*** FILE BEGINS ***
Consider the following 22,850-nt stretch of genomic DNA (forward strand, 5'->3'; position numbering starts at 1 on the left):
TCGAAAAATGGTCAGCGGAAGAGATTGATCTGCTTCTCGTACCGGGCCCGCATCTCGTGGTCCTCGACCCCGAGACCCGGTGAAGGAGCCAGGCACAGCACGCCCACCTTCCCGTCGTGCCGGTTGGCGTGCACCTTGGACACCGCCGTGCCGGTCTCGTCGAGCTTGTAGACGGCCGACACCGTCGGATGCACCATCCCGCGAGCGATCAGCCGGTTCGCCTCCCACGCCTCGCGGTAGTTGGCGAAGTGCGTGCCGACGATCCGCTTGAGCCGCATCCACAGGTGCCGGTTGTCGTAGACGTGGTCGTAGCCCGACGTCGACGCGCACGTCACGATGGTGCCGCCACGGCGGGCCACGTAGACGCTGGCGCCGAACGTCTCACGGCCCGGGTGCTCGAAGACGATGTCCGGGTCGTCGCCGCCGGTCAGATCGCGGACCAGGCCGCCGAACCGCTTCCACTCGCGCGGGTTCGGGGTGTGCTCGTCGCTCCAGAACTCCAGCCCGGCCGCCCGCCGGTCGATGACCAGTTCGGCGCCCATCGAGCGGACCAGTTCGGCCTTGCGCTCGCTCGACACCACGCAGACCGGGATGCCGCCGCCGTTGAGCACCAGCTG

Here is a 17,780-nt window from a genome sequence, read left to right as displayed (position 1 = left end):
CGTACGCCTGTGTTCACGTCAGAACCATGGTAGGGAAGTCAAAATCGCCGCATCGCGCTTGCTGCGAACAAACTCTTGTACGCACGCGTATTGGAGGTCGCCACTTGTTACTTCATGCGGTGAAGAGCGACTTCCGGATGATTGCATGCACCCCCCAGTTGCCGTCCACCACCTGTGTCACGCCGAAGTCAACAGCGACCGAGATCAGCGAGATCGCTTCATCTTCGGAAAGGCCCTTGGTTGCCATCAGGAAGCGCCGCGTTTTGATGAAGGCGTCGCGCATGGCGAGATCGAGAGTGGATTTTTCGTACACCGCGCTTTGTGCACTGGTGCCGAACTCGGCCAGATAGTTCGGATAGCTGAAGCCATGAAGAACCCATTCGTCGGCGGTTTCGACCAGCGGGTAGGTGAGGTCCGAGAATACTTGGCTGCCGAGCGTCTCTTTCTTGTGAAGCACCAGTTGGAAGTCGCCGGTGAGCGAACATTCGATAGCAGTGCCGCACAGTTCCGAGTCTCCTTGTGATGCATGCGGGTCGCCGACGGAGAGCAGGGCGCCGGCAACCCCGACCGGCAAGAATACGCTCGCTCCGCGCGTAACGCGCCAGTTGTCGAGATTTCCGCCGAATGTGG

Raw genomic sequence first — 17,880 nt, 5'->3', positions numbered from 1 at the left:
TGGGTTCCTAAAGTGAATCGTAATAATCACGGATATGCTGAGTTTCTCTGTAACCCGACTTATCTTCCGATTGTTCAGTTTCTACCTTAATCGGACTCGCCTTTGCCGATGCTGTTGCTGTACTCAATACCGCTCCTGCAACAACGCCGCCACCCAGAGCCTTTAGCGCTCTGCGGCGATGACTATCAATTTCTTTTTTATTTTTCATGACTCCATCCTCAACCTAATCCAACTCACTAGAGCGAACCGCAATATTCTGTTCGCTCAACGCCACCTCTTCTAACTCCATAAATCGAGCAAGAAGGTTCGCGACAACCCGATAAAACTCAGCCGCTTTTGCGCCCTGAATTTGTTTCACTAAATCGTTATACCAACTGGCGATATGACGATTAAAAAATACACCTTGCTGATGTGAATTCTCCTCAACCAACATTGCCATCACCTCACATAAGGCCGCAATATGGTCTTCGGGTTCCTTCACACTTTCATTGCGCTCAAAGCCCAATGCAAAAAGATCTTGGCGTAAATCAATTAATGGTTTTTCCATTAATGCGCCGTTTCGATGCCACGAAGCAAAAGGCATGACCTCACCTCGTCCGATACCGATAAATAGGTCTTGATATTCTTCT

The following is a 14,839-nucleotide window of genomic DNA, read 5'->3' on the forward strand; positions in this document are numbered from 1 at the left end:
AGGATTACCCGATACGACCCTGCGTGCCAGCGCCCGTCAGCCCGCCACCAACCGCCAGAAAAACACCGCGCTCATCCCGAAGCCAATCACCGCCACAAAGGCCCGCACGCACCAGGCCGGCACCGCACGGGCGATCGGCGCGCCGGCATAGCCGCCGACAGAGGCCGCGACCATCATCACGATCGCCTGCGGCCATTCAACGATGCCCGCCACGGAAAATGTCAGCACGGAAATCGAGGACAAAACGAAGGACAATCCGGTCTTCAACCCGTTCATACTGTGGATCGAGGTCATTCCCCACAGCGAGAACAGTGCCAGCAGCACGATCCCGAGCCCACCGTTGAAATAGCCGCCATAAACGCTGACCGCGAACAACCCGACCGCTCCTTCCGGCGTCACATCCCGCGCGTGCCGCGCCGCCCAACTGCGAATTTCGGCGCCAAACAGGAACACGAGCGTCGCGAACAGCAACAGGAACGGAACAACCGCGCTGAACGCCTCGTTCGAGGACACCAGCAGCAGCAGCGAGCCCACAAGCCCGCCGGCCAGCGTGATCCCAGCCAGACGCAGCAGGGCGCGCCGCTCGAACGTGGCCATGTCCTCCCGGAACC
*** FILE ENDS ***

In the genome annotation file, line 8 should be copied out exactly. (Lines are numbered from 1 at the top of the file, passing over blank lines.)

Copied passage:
AGGATTACCCGATACGACCCTGCGTGCCAGCGCCCGTCAGCCCGCCACCAACCGCCAGAAAAACACCGCGCTCATCCCGAAGCCAATCACCGCCACAAAGGCCCGCACGCACCAGGCCGGCACCGCACGGGCGATCGGCGCGCCGGCATAGCCGCCGACAGAGGCCGCGACCATCATCACGATCGCCTGCGGCCATTCAACGATGCCCGCCACGGAAAATGTCAGCACGGAAATCGAGGACAAAACGAAGGACAATCCGGTCTTCAACCCGTTCATACTGTGGATCGAGGTCATTCCCCACAGCGAGAACAGTGCCAGCAGCACGATCCCGAGCCCACCGTTGAAATAGCCGCCATAAACGCTGACCGCGAACAACCCGACCGCTCCTTCCGGCGTCACATCCCGCGCGTGCCGCGCCGCCCAACTGCGAATTTCGGCGCCAAACAGGAACACGAGCGTCGCGAACAGCAACAGGAACGGAACAACCGCGCTGAACGCCTCGTTCGAGGACACCAGCAGCAGCAGCGAGCCCACAAGCCCGCCGGCCAGCGTGATCCCAGCCAGACGCAGCAGGGCGCGCCGCTCGAACGTGGCCATGTCCTCCCGGAACC